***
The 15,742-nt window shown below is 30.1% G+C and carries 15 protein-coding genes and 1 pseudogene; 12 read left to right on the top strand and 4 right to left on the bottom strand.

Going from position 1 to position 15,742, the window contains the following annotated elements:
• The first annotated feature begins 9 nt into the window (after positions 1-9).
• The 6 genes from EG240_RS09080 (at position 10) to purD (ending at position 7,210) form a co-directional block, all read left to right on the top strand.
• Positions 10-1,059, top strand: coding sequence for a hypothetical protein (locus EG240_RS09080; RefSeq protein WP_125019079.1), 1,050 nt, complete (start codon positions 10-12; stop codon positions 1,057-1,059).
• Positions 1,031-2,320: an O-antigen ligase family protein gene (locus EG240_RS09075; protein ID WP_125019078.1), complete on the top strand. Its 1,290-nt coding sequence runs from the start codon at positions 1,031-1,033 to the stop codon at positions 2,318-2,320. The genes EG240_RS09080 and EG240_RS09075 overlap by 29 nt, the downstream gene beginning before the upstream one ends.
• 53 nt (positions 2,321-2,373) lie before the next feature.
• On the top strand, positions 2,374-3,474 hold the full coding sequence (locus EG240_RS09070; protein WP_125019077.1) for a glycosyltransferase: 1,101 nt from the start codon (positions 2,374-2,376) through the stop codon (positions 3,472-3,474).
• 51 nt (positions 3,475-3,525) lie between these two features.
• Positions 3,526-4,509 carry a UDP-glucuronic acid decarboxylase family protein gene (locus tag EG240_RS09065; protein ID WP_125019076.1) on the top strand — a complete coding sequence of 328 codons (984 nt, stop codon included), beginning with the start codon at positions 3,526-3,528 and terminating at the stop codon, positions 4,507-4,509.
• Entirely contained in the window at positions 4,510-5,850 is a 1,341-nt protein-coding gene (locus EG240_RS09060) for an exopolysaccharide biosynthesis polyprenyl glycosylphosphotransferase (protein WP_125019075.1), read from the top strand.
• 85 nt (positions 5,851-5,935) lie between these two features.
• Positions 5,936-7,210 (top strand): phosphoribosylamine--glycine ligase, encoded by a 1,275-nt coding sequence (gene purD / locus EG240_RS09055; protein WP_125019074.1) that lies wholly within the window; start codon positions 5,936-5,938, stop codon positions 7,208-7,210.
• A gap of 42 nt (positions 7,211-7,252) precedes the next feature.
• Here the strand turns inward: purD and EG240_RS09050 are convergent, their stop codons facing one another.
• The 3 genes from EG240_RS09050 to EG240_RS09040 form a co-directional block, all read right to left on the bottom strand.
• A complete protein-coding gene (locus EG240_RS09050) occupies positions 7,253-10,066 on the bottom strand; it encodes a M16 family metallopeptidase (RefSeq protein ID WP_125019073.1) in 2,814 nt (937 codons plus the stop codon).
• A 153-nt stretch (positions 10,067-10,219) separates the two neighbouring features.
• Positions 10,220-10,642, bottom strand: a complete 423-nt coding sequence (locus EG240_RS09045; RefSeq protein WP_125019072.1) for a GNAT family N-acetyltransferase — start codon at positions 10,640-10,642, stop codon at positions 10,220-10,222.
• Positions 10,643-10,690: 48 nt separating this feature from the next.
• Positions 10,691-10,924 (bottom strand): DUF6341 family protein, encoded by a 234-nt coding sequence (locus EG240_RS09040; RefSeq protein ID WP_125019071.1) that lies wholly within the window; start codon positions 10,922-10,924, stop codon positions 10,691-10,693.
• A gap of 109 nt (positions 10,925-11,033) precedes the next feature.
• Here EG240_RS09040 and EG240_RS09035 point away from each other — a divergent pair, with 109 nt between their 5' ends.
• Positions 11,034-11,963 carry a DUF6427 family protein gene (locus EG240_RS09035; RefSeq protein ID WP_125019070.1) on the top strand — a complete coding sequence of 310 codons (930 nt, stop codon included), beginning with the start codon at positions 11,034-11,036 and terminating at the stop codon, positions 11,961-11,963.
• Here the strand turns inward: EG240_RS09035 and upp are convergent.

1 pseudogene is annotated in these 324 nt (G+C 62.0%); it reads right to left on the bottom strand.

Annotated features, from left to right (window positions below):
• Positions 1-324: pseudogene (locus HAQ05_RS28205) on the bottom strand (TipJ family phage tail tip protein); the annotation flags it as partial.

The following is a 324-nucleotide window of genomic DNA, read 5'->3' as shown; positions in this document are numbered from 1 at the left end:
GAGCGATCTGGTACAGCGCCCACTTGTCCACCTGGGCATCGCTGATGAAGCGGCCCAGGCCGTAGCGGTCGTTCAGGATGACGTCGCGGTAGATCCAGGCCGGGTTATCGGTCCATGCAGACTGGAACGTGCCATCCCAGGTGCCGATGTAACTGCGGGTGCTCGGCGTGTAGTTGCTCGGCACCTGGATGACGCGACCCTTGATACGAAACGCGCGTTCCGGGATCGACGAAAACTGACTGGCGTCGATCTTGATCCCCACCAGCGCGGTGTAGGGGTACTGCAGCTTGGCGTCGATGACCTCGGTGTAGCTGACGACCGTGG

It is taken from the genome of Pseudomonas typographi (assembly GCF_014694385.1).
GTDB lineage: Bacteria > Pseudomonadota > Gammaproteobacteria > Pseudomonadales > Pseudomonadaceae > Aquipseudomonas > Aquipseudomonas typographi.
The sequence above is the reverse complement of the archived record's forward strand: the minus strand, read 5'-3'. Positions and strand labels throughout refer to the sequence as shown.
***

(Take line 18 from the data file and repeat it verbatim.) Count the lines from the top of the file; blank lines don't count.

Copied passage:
• A 153-nt stretch (positions 10,067-10,219) separates the two neighbouring features.